Michael Les Benedict, Professor of History, The Ohio State University, received his B.A. and M.A. from the University of Illinois at Urbana/Champaign, his Ph.D. from Rice University. His research areas are nineteenth-century U.S. Legal and Constitutional History and the Civil War and Reconstruction. He has been an NEH fellow, a Guggenheim fellow, a Woodrow Wilson fellow and a Fulbright Senior Lecturer in Japan, and currently is the Samuel I. Golieb Research Fellow, New York University School of Law, and a Ford Fellow, American Council of Learned Societies. He has published articles in the American Historical Review, the Journal of American History, Journal of Southern History, Civil War History, and the Supreme Court Review and other legal and historical journals. His books have included The Impeachment and Trial of Andrew Johnson (1973), A Compromise of Principle: Congressional Republicans and Reconstruction, 1863–1869 (1974), The Fruits of Victory: Alternatives in Restoring the Union (1975), (1986). He has in press an extended essay, "Civil Rights and Liberties," for the American Historical Association Bicentennial Essays on the Constitution.

Herman Belz, Professor of History, University of Maryland, College Park, received his A.B. degree from Princeton University, his M.A. and Ph.D. from the University of Washington. He teaches nineteenth-century American Legal and Constitutional History at the University of Maryland, where he has been on the faculty since 1966. He received the Albert J. Beveridge Award for his first book, Reconstruction and the Union: Theory and Policy during the Civil War (1969). He has written two other books, A New Birth of Freedom: The Republican Party and Freedman's Rights, 1861–1866 (1976), and Emancipation and Equal Rights: Politics and Constitutionalism in the Civil War Era (1978), and joined Alfred H. Kelly and Winfred A. Harbison as co-author of the sixth edition of The American Constitution: Its Origin and Development (1983). He has published articles in the American Journal of Legal History, Journal of American History, Reviews in American History, and the Review of Politics, in addition to contributing to the American Spectator and Commentary. He has received numerous awards and fellowships including a Guggenheim Fellowship. He delivered the Seventh Annual McMurtrie Lecture at the Louis A. Warren Lincoln Library and Museum in 1984 on the subject "Lincoln and the Constitution: The Dictatorship Question Reconsidered," published later the same year under the same title.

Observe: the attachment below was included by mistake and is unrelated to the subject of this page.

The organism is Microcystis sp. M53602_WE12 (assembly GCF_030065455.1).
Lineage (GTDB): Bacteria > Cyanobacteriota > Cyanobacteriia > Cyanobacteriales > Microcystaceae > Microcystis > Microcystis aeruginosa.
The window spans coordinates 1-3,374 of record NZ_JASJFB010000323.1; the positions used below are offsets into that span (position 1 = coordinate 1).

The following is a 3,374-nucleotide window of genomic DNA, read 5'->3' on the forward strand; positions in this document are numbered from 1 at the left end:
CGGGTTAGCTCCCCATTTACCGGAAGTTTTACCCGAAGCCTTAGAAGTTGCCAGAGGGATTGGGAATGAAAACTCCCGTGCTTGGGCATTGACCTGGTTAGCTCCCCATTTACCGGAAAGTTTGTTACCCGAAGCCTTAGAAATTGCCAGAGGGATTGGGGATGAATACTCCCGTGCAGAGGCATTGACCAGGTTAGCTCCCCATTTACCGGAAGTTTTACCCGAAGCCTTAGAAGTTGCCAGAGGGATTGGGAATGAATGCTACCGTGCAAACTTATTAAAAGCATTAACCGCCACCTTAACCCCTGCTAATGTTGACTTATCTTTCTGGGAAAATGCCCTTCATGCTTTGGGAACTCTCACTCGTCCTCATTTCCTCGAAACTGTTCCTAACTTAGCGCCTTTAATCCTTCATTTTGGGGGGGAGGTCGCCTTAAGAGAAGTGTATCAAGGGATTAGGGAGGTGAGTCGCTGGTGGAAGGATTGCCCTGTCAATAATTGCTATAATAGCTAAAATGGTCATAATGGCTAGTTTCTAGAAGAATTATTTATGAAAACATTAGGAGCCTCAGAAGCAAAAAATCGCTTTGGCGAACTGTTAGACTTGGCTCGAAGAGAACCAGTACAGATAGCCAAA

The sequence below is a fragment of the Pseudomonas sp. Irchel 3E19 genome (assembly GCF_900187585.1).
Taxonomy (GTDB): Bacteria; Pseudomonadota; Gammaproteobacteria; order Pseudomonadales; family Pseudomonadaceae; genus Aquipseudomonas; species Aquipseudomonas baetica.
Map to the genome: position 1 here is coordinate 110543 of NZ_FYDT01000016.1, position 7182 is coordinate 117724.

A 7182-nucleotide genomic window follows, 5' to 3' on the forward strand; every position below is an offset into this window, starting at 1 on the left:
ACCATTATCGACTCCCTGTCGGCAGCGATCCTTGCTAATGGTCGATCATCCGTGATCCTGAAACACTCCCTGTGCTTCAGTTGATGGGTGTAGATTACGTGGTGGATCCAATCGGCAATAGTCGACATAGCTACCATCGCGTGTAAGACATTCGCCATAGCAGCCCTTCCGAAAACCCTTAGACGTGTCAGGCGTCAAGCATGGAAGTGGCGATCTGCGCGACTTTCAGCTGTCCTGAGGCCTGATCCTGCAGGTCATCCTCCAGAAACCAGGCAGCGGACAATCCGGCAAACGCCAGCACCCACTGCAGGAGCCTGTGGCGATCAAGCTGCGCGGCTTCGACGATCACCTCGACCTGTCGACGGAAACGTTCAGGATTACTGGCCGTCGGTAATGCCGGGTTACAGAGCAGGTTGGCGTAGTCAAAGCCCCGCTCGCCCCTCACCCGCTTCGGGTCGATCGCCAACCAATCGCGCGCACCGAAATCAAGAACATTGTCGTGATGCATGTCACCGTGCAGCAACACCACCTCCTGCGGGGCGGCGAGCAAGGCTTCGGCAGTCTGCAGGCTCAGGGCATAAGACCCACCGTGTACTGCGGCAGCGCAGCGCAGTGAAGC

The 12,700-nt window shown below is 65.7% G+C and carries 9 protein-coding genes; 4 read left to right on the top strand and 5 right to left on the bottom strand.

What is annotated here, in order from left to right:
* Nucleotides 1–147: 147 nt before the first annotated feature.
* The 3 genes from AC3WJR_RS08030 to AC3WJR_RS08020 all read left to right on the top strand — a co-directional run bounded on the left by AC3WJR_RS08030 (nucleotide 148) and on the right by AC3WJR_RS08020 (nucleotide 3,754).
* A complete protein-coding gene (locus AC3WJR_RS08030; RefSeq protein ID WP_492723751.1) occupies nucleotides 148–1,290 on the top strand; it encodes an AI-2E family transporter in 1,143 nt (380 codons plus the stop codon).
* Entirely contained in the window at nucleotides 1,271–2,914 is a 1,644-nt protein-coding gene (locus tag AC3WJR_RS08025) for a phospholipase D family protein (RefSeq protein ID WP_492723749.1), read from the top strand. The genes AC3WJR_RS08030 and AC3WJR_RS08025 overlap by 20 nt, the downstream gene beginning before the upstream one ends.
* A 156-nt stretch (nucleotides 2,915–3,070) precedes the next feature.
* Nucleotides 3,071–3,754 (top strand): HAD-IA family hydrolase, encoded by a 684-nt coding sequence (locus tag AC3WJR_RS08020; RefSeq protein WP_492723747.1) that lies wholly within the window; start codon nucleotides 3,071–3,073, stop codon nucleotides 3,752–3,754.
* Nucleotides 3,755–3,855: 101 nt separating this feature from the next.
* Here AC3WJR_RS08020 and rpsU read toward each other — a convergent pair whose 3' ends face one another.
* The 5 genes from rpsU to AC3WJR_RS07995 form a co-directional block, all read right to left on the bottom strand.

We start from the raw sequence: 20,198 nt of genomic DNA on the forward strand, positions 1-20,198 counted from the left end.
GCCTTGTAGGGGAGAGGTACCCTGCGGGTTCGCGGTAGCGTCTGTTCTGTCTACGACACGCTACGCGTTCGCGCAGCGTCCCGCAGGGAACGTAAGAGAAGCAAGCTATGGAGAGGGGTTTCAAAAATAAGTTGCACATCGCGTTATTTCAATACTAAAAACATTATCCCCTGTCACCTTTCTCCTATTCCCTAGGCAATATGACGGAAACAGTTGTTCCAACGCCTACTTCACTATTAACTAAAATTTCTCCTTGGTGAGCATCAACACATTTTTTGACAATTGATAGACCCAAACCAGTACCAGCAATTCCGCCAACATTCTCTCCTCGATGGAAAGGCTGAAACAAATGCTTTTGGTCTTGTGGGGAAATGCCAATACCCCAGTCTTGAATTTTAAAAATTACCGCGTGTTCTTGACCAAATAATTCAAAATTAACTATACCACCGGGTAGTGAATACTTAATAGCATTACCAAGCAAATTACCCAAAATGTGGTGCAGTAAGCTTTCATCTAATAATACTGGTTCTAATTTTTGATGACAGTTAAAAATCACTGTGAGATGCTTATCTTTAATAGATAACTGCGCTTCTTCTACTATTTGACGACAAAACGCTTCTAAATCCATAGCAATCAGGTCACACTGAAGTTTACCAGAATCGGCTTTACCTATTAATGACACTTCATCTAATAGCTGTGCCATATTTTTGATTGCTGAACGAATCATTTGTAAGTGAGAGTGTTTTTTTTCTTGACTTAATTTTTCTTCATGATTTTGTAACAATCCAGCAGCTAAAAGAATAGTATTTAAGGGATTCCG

Frank J. Williams, president of the Abraham Lincoln Association and the past president of the Lincoln Group of Boston, is an attorney in Providence, Rhode Island, and a delegate to that state's constitutional convention. He received his A.B. from Boston University and his J.D. from the Boston University School of Law. He also holds a Master's Degree from Bryant College. An active and avid Lincoln student and collector, Williams surveys the Lincoln field annually for Hobbies magazine and for this journal. He lectures widely, most recently at the "Lincoln Family" Symposium, at Hildene, Vermont. He serves on numerous Lincoln-related advisory committees and boards and was principal advisor for several recent symposiums, most notably, "Lincoln and the American Political Tradition" at Brown University, an activity for which Williams received a special Barondess Award.